Day on a leap year
Girls... Leap to it this Valentines Day! It’s your turn to propose to Mr Right!
2008 has extra special significance for those wanting to tie the knot!
According to tradition, women are allowed to propose marriage during a leap year – the most popular day for this being of course, Valentines Day!
History of Valentines Day: Do we know why we celebrate love on the 14th of February?
It all began with Saint Valentine, a priest in Rome during the time of Emperor Claudius II. When Claudius found that men were not volunteering to join his military as they didn’t want to leave their wives or families, he outlawed marriages and engagements in order to get more soldiers to join. Young people and those in love thought the law cruel, and nicknamed the Emperor, Claudius the Cruel. Saint Valentine, disagreeing with the Emperor’s cruel law, continued to secretly marry couples during this time. He was eventually apprehended and jailed, sentenced to death on February 14th 269AD. While in jail, he befriended the prison guard’s blind daughter, who, being a strong supporter of his values and beliefs, spent much time talking with him at his cell. It is said that his love and admiration for her, and his strong faith, actually healed her blindness. Before his execution, Saint Valentine left her farewell note thanking her for her loyalty, support and friendship. He signed this, “Love from your Valentine” – which is thought to be the origination of the exchange of Valentines messages.
St Valentine is now the patron saint of lovers, and Valentines Day in modern times as we all know it, has became a day to celebrate love, exchange messages of love and to give gifts – popularly chocolates, sending flowers or giving jewellery.
What makes a Leap Year so special for women who want to tie the knot??
The special significance of a leap year for women proposing marriage stems historically from the 13th Century in Scotland (or so it’s said!) when Queen Mary set the law that women could propose to any man they liked during a leap year, with refusal being allowed only if he was already engaged. If men did reject the proposal they were hit with a fine and made to buy the woman either a silk dress or a pair of gloves. (How times have changed!)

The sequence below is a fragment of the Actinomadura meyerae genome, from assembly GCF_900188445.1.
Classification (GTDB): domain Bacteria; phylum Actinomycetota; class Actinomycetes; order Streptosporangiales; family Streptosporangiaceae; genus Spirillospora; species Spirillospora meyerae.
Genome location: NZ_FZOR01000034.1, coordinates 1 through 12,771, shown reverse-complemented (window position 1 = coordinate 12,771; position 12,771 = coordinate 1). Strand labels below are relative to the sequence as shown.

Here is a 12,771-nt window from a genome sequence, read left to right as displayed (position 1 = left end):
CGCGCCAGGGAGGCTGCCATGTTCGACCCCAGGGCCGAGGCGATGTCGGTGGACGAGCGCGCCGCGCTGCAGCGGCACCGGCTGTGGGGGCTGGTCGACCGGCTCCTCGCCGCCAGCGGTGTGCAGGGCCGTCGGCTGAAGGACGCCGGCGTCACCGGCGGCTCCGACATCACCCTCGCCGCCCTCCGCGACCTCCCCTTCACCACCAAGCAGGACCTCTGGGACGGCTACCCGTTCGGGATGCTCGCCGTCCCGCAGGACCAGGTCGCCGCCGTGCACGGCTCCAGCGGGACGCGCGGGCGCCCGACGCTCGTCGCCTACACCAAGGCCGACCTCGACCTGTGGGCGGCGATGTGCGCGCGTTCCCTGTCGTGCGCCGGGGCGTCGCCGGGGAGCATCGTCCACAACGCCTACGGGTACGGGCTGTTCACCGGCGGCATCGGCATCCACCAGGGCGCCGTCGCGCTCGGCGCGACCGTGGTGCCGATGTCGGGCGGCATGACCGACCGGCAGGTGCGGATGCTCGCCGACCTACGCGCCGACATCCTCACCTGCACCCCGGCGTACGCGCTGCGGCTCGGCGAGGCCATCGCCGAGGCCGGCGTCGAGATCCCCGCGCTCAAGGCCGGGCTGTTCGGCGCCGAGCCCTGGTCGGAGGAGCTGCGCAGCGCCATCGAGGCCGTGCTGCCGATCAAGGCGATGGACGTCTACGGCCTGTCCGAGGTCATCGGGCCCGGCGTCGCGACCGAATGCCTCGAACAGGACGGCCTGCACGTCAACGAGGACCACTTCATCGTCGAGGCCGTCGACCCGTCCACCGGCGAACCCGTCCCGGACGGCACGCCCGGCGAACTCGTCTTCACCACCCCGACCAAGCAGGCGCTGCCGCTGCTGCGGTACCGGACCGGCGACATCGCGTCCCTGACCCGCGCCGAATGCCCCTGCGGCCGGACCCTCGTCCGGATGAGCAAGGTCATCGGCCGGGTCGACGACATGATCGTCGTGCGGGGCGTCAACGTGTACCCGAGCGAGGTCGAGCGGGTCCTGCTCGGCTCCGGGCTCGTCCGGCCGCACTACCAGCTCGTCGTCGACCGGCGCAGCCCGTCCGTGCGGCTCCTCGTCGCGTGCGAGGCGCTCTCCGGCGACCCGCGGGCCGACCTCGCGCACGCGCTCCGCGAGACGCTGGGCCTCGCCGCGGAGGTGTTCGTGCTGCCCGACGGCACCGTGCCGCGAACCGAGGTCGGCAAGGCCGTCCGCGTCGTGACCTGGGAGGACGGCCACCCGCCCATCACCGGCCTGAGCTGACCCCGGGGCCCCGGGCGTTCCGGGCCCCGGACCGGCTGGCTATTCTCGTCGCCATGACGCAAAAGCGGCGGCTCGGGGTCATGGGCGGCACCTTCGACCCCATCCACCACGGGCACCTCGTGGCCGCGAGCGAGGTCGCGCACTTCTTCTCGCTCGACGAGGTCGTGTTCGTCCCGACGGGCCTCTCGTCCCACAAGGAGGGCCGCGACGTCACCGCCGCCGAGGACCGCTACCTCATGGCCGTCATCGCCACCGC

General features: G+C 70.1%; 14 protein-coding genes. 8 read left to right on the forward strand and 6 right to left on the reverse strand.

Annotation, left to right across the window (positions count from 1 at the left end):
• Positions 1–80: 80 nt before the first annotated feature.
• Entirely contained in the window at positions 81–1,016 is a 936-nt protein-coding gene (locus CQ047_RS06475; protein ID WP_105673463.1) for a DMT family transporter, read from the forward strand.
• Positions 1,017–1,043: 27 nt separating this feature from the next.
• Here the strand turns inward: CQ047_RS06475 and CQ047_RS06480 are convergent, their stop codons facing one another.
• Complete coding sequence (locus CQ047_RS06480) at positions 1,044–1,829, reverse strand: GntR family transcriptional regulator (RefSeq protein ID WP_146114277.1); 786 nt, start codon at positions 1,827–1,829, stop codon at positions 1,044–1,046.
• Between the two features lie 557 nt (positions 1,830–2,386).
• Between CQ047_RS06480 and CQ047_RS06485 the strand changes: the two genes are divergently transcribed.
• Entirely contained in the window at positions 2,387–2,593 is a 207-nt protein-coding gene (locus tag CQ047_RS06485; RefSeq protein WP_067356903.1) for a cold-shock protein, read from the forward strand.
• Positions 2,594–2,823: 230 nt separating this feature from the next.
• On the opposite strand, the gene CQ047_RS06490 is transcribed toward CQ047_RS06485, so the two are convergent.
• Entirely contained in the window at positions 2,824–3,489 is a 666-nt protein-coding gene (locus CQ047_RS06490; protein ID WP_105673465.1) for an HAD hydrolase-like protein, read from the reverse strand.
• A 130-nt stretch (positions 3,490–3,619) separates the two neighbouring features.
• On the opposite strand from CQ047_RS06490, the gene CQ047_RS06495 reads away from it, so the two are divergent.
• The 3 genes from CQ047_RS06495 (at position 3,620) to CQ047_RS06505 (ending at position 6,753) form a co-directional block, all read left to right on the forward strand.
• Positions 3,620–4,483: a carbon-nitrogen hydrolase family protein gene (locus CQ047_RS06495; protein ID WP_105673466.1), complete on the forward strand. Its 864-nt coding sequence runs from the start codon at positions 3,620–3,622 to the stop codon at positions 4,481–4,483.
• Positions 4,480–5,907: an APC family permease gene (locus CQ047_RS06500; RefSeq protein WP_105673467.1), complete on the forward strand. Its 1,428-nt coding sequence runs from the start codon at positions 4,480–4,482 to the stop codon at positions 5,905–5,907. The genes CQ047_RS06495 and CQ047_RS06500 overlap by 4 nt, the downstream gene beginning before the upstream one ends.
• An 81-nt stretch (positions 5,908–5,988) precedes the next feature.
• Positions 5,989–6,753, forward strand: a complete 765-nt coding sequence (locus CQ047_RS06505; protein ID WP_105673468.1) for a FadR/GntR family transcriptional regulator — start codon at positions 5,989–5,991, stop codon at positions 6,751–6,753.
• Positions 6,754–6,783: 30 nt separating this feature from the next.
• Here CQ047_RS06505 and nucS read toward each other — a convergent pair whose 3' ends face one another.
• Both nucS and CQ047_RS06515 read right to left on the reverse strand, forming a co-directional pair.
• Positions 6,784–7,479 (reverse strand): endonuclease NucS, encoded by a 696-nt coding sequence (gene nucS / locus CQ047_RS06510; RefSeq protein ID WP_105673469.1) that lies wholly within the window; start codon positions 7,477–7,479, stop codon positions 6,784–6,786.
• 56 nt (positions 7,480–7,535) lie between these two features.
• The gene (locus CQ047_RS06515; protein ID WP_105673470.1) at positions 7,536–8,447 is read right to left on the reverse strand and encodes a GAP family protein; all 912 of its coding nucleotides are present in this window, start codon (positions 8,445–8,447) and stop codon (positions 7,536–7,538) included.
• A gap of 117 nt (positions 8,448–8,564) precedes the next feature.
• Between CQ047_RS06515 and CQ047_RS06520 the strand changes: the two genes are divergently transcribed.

Another theory dates back even earlier in history! It is said that during the 5th Century in Ireland, St. Bridget convinced St. Patrick to allow women to propose marriage on the 29th day of February (each leap year) Again, if the man refused, he was fined! Apparently St Bridget proposed to St Patrick on that day, who incidentally refused! Bad luck for Bridge, but the tradition still continued across the ages!
In the US, Valentines Day is referred to by many as Sadie Hawkins Day. On this day it is tradition for women to chase after unmarried men to propose. Sadie Hawkins was a character in a comic originating in the 1930’s whose father was worried would remain single. In the comic, he organised a special day called Sadie Hawkins Day where unmarried women chased bachelors in the hope of his daughter finding a partner. This lives on in the US every Valentines Day.
Whether it’s all truth, or complete myth, the tradition lives on! So girls this year it’s your turn!
In modern times it’s not unlikely for women to pop the question, any time, any year and not specifically during a leap year. Wedding Central’s forum alone holds so many stories of successful proposals by women to their partners!
It’s just a fun excuse to make the most of a Leap Year Valentines Day! Girls, are you waiting for your man to pop the question? Bite the bullet, make it fun, and take the Valentines Day Leap Year Proposal opportunity!
Need advice? Moral support?? Ask a question on the forum and get some back-up!
YOU GO GIRLS! MAKE IT HAPPEN on VALENTINES DAY 2008!
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